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Re: Challenge  

  By: Anita on Nov. 30, 2016, 10:11 p.m.

Halli Hallo

Viellicht kann mir jemand helfen bei dieser Challenge. Habe die Buchstaben genau wie im Beispiel geordnet, raus kommt aber nichts sinnvolles. [HTML_REMOVED]

Grüsse Anita

Hi

Can anybody help me with this challenge? I rearranged the letters like in the example but there is only nonsense [HTML_REMOVED]

Greetings Anita

Hi there Anita.

To help you understand how this challenge works try encoding and decoding a sentence of your own.

I hope that will help you understand how the cipher works if not PM me for an extra hint.

Yeah finally I found it. I didn't know what's wrong with my brain [HTML_REMOVED] I did not look good enough on the example, especially how to DEcrypt :) A own sentence give me the "Aha"-effect!

Re: Challenge  

  By: markf on Jan. 11, 2017, 11:21 p.m.

I particularly enjoyed this example. As with all of them I'm doing TDD groovy applications to solve them.

I analysed the patterns being produced and found an interesting way to generate the order in which to place chars to encrypt. Decrypting is similar.

For the simple case, 2 letters (n=2), it's simply the order [1,2], or o = 1.2 from now on.
Looking at more letters:
n=2, o=1.2
n=3, o=1.3.2
n=4, o=1.3.2.4
n=5, o=1.5.3.2.4
and so on.

It's obvious as you go down the list that the order is never jumbled up, a new number is insert somewhere into the previous order. This is important because we can remove entries from the list, and get back to previous list orders.

The important parts are at powers of 2, where the tree expands fully into every node having 2 letters.
n=2, o=1 .2 n=4, o=1 .3 .2 .4 n=8, o=1.5.3.7.2.6.4.8In fact we see that to form the next power of 2, we start by 'dropping down' the previous list and inserting numbers between them.

So, looking back at n=8:
o= 1.A.3.B.2.C.4.D
The entries ABCD are the next 4 numbers to be insert (5,6,7,8), but in what order?

The numbers are fascinatingly enough simply the current list with each entry incremented by the list size i.e. 1.3.2.4 + 4 for each.
so A,B,C,D are in order 5,7,6,8

And so the order for n=8 is 1.3.2.4 + 5.7.6.8 interleaved to give 1.5.3.7.2.6.4.8

This pattern repeats at every power of 2.

n=16, o=[1.5.3.7.2.6.4.8] + [9.13.11.15.10.14.12.16] interleaved = [1.9.5.13.3.11.7.15.2.10.6.14.4.12.8.16]

To work out the cipher for a 6 letter word, simply find the order for the next power of 2 (i.e. n=8), and remove any entries larger than the plaintext size. In 6 letter case, 1.5.3.2.6.4 (7 and 8 are removed) because as we noted earlier, you can remove entries from the list as numbers never 'swap' around.

In pseudo code:
encrypt(text) { order = [1,2] exp = [HTML_REMOVED] i = 1 while (i < exp) { nextList = [HTML_REMOVED] order = [HTML_REMOVED] i++ } // remove entries above the size of the plaintext reducedOrder = order.findAll{ it <= text.size() } cipher = [HTML_REMOVED] return cipher }One additional fact I noted is that for plaintexts whose lengths are exactly a power of 2, encryption and decryption are reverse functions, i.e. encrypting the ciphertext gives the plaintext. This is because the tree is perfectly balanced and you are undoing the previous operation.

For decryption otherwise, I formed the same order as in the above algorithm, mapped these to an index, and then picked the characters from the ciphertext in the order given, e.g.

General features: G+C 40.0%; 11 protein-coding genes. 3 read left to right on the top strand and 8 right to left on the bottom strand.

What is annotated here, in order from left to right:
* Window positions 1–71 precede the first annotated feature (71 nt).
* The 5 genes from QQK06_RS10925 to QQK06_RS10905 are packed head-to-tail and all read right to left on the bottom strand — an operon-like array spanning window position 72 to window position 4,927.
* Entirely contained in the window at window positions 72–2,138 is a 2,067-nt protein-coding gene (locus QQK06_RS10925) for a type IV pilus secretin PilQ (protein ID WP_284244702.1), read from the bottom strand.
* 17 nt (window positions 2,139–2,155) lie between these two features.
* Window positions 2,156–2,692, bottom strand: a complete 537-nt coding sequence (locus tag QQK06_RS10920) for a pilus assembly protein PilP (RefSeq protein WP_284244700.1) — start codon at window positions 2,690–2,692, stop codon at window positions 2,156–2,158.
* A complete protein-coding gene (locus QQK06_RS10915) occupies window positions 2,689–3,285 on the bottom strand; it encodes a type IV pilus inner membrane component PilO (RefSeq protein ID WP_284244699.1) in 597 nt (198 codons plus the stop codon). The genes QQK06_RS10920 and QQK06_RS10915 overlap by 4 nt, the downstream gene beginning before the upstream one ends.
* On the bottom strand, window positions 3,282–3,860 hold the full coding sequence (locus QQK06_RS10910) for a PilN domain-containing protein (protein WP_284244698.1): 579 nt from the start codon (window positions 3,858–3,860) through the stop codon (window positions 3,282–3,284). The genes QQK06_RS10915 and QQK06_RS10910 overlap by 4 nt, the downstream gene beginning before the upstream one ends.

`cipher = 'mfrak' order = [1.5.3.2.4] map = [1:1, 5:2, 3:3: 2:4, 4:5] plain = cipher[map[1]=1 -> m] + cipher[map[2]=4 -> a] + cipher[map[3]=3 -> r]

  • cipher[map[4]=5 -> k] + cipher[map[5]=2 -> f] == 'markf'`

Re: Challenge  

  By: 100tick on July 1, 2019, 3:54 p.m.

Ok. I really don't know how you guys did it. But I did it manually. Would like to create a program to do this for me. Is anyone interested???

Re: Challenge  

  By: ker2x on Dec. 13, 2020, 6:35 p.m.

I'm really confused about something here.
I "solved it", but the end result was still partially mixed and i had to guess.

Example :

0123456789
02468 13579
048 26 159 37
04 8 2 6 19 5 3 7

therefore : 0482619537

How, from 0482619537 am i supposed to know it is :
04 8 2 6 19 5 3 7
and not
04 23 61 9 53 7
or
04 8 26 1 95 37

There is probably an hidden rule but i can't find it

Re: Challenge  

  By: itnomad on Jan. 9, 2021, 1:47 p.m.

Hello everyone,

I'm new here and I just solved this challenge programmatically. Yes, you can determine the permutation for plaintexts of arbitrary lengths. I developed an algorithm to determine the permutation for a sequence of given length, though it runs recursively, so for very long messages runtime and memory become an issue.

The list of permutations are the index of the plaintext string (starting at 0, so watch for off-by-ones) and where it has to be put in the ciphertext string, e.g.

`>>> plaintext='CRYPTO'

getbeaverpermutation(len(plaintext)) [0, 4, 2, 1, 5, 3] list(deepflatten(beaver_enc(plaintext))) ['C', 'T', 'Y', 'R', 'O', 'P']`
I'm not sure if I may share the code here, as it might be considered to be a spoiler. But if someone wants the code I'd be happy to share it offline (if that is acceptable & the requestor can show me the solution :-) )

Actually I'm interested if someone cooked up an iterative solution to this permutation? If yes, I'm really interested in having a look at it.

Oh, by the way, not sure if anyone noticed, but the permutation follows an OEIS sequence and has some nice applications elsewhere :-)

Other than that, happy to have found this site by accident! I knew about CrypTool for years, I'm reading Klaus Schmeh's and Dirk Rijmenants' blogs, solve challenges elsewhere, so yeah - my weekends are saved during the lockdown :-)

All the best & stay healthy,
Alex.


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